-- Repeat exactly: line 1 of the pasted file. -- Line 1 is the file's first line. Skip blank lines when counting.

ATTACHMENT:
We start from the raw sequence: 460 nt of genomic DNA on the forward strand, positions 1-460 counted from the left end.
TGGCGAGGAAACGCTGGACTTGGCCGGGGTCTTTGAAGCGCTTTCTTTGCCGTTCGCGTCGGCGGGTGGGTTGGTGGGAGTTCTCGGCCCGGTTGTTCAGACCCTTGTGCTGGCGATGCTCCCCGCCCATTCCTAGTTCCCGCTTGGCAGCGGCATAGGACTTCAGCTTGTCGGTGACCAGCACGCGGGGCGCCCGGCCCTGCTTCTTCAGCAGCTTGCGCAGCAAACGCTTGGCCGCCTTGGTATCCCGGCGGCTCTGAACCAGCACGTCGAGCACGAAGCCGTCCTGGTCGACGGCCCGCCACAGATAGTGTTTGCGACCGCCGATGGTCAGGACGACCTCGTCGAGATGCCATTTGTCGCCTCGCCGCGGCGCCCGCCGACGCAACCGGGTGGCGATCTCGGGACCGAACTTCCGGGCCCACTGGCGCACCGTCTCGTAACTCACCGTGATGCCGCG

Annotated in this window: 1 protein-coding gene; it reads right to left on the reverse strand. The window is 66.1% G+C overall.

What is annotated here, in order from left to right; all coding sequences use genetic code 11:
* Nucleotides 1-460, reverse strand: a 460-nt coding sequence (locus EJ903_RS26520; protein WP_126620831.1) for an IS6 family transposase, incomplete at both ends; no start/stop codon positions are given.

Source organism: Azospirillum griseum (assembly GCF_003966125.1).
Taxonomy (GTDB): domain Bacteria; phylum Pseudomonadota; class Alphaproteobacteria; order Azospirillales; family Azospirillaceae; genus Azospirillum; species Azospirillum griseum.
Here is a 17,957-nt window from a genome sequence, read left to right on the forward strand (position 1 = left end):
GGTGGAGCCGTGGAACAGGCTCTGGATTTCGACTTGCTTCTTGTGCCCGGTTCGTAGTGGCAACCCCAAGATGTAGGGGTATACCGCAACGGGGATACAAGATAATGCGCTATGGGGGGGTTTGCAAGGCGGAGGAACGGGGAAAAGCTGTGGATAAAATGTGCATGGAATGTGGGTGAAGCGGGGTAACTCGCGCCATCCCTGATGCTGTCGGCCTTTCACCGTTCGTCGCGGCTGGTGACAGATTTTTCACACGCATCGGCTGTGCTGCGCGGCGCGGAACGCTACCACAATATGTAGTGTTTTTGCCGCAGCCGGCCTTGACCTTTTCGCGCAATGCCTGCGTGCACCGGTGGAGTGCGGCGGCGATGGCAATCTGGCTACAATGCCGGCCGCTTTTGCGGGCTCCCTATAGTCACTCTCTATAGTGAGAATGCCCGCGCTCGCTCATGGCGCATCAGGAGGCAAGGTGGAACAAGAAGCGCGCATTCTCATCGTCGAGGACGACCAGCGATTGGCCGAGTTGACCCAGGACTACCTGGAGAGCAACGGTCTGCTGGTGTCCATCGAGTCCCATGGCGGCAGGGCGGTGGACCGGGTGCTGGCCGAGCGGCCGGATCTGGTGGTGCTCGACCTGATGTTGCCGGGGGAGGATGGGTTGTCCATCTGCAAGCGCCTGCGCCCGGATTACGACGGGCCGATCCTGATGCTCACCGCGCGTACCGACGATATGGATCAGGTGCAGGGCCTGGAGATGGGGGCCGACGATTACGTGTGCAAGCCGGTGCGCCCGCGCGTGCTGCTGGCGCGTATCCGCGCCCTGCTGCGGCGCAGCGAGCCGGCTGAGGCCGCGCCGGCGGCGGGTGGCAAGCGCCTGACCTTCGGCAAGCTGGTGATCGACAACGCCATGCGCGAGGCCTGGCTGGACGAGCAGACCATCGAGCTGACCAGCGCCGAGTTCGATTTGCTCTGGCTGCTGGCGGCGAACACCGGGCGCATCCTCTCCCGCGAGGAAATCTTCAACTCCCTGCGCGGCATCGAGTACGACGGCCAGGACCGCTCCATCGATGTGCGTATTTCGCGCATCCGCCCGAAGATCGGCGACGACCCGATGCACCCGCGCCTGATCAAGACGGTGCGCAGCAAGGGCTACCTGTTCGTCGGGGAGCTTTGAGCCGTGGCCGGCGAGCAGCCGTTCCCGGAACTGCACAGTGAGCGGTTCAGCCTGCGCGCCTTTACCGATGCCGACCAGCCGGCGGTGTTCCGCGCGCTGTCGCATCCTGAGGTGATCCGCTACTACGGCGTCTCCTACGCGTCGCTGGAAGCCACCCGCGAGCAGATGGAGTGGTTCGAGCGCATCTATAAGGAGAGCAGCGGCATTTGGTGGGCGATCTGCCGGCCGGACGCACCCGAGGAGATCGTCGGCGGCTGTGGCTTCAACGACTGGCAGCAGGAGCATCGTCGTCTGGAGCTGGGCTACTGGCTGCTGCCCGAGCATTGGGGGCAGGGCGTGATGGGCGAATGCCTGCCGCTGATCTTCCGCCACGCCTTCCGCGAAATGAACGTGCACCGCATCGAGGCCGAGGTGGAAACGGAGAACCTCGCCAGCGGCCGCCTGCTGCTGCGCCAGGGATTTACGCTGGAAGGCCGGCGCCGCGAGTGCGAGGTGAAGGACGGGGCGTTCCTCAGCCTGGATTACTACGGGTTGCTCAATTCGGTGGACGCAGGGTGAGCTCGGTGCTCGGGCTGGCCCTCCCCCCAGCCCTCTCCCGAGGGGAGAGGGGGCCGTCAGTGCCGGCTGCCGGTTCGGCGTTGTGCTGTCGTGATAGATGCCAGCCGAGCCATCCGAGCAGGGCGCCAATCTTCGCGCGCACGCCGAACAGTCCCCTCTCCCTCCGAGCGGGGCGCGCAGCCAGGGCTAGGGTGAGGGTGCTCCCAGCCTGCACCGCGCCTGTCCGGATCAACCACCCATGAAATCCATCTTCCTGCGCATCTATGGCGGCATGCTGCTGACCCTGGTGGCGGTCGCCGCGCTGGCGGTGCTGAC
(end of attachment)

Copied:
We start from the raw sequence: 460 nt of genomic DNA on the forward strand, positions 1-460 counted from the left end.